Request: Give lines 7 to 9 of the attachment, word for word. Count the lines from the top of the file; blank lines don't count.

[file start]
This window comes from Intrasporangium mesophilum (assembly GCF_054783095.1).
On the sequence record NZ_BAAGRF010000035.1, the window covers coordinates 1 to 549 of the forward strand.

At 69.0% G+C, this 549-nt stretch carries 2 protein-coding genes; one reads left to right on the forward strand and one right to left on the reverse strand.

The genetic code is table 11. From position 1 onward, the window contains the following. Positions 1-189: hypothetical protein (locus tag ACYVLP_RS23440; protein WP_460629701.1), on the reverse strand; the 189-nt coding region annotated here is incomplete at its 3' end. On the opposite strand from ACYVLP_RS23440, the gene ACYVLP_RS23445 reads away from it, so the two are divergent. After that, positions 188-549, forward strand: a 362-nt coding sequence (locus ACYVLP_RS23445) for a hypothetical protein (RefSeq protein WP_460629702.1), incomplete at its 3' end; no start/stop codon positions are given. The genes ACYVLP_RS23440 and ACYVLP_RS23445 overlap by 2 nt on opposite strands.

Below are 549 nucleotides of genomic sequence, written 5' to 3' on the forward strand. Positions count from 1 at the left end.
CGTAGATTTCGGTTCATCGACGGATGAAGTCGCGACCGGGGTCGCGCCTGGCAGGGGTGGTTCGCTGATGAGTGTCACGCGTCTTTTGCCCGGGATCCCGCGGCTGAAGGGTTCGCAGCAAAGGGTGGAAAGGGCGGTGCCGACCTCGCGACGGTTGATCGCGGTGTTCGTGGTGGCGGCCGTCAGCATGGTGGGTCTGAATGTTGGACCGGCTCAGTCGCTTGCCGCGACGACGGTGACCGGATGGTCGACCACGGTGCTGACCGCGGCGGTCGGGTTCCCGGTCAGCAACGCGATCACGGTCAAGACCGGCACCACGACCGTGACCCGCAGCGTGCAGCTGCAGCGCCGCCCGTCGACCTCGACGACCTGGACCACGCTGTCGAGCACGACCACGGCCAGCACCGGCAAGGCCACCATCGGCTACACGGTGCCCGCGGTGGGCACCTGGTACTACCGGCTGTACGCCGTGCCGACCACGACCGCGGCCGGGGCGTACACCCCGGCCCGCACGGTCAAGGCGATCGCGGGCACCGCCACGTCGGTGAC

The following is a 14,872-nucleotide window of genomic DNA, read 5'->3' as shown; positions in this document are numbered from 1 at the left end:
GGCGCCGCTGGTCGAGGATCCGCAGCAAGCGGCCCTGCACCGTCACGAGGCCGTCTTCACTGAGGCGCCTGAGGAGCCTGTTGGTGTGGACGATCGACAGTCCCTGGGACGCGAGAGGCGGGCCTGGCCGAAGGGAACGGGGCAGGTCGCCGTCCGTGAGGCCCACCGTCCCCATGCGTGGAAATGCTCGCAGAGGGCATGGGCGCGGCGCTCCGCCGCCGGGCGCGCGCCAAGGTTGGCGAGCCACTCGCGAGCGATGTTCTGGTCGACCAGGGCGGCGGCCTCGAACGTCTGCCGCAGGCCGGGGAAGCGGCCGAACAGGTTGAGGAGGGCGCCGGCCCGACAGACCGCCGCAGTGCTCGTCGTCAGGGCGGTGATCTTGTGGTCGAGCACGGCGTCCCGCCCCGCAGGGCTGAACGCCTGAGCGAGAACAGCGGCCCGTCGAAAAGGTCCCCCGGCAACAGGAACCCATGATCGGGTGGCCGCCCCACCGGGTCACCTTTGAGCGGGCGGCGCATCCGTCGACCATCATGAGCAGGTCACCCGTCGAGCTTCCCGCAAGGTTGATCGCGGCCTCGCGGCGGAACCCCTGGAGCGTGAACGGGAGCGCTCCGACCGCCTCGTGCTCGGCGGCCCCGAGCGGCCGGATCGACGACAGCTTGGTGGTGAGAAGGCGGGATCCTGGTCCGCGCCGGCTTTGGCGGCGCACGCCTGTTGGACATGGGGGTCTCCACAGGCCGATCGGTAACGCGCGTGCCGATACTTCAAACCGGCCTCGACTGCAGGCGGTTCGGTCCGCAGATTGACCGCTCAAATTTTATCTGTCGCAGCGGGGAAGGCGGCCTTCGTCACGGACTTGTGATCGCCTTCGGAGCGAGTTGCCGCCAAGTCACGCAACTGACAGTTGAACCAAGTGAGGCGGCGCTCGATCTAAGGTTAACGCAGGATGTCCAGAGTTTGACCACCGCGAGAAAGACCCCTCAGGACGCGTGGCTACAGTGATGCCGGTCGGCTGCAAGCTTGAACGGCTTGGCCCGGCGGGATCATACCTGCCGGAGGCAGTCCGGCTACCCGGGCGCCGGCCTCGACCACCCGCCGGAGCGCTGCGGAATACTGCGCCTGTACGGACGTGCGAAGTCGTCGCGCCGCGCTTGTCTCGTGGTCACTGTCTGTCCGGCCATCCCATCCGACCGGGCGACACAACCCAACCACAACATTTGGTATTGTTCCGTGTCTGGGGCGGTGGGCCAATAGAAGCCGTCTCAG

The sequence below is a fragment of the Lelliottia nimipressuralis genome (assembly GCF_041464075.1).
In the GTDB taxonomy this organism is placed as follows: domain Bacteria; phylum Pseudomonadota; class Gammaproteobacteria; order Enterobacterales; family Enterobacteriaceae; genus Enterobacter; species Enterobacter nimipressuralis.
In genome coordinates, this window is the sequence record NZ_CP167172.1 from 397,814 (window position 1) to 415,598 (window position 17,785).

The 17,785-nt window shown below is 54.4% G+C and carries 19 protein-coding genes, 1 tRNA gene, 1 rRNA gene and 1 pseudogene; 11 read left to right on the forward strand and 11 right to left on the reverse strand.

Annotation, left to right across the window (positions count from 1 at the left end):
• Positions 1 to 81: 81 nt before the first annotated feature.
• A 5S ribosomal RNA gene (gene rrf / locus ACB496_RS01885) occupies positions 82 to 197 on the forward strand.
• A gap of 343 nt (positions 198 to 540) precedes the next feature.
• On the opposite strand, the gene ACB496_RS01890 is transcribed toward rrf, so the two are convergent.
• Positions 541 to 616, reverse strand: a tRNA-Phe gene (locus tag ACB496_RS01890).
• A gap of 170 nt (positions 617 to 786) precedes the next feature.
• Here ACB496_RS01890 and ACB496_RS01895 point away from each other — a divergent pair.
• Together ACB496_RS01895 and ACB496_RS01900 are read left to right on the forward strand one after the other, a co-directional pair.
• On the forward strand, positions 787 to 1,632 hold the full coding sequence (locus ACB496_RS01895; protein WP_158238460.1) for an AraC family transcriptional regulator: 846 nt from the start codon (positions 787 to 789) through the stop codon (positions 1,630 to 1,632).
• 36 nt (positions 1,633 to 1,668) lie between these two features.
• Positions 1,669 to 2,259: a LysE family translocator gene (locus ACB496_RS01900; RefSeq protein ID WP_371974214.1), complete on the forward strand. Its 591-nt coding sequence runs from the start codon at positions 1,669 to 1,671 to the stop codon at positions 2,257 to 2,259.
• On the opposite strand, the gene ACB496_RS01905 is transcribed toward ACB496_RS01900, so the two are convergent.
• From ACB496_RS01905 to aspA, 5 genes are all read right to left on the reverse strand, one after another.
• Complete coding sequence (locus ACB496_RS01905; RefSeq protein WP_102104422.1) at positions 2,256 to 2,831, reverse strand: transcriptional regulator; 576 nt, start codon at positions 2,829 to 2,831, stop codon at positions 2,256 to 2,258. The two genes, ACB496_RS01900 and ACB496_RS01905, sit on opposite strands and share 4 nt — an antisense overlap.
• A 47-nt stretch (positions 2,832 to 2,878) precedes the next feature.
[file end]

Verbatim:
The following is a 14,872-nucleotide window of genomic DNA, read 5'->3' as shown; positions in this document are numbered from 1 at the left end:
GGCGCCGCTGGTCGAGGATCCGCAGCAAGCGGCCCTGCACCGTCACGAGGCCGTCTTCACTGAGGCGCCTGAGGAGCCTGTTGGTGTGGACGATCGACAGTCCCTGGGACGCGAGAGGCGGGCCTGGCCGAAGGGAACGGGGCAGGTCGCCGTCCGTGAGGCCCACCGTCCCCATGCGTGGAAATGCTCGCAGAGGGCATGGGCGCGGCGCTCCGCCGCCGGGCGCGCGCCAAGGTTGGCGAGCCACTCGCGAGCGATGTTCTGGTCGACCAGGGCGGCGGCCTCGAACGTCTGCCGCAGGCCGGGGAAGCGGCCGAACAGGTTGAGGAGGGCGCCGGCCCGACAGACCGCCGCAGTGCTCGTCGTCAGGGCGGTGATCTTGTGGTCGAGCACGGCGTCCCGCCCCGCAGGGCTGAACGCCTGAGCGAGAACAGCGGCCCGTCGAAAAGGTCCCCCGGCAACAGGAACCCATGATCGGGTGGCCGCCCCACCGGGTCACCTTTGAGCGGGCGGCGCATCCGTCGACCATCATGAGCAGGTCACCCGTCGAGCTTCCCGCAAGGTTGATCGCGGCCTCGCGGCGGAACCCCTGGAGCGTGAACGGGAGCGCTCCGACCGCCTCGTGCTCGGCGGCCCCGAGCGGCCGGATCGACGACAGCTTGGTGGTGAGAAGGCGGGATCCTGGTCCGCGCCGGCTTTGGCGGCGCACGCCTGTTGGACATGGGGGTCTCCACAGGCCGATCGGTAACGCGCGTGCCGATACTTCAAACCGGCCTCGACTGCAGGCGGTTCGGTCCGCAGATTGACCGCTCAAATTTTATCTGTCGCAGCGGGGAAGGCGGCCTTCGTCACGGACTTGTGATCGCCTTCGGAGCGAGTTGCCGCCAAGTCACGCAACTGACAGTTGAACCAAGTGAGGCGGCGCTCGATCTAAGGTTAACGCAGGATGTCCAGAGTTTGACCACCGCGAGAAAGACCCCTCAGGACGCGTGGCTACAGTGATGCCGGTCGGCTGCAAGCTTGAACGGCTTGGCCCGGCGGGATCATACCTGCCGGAGGCAGTCCGGCTACCCGGGCGCCGGCCTCGACCACCCGCCGGAGCGCTGCGGAATACTGCGCCTGTACGGACGTGCGAAGTCGTCGCGCCGCGCTTGTCTCGTGGTCACTGTCTGTCCGGCCATCCCATCCGACCGGGCGACACAACCCAACCACAACATTTGGTATTGTTCCGTGTCTGGGGCGGTGGGCCAATAGAAGCCGTCTCAG

The sequence below is a fragment of the Lelliottia nimipressuralis genome (assembly GCF_041464075.1).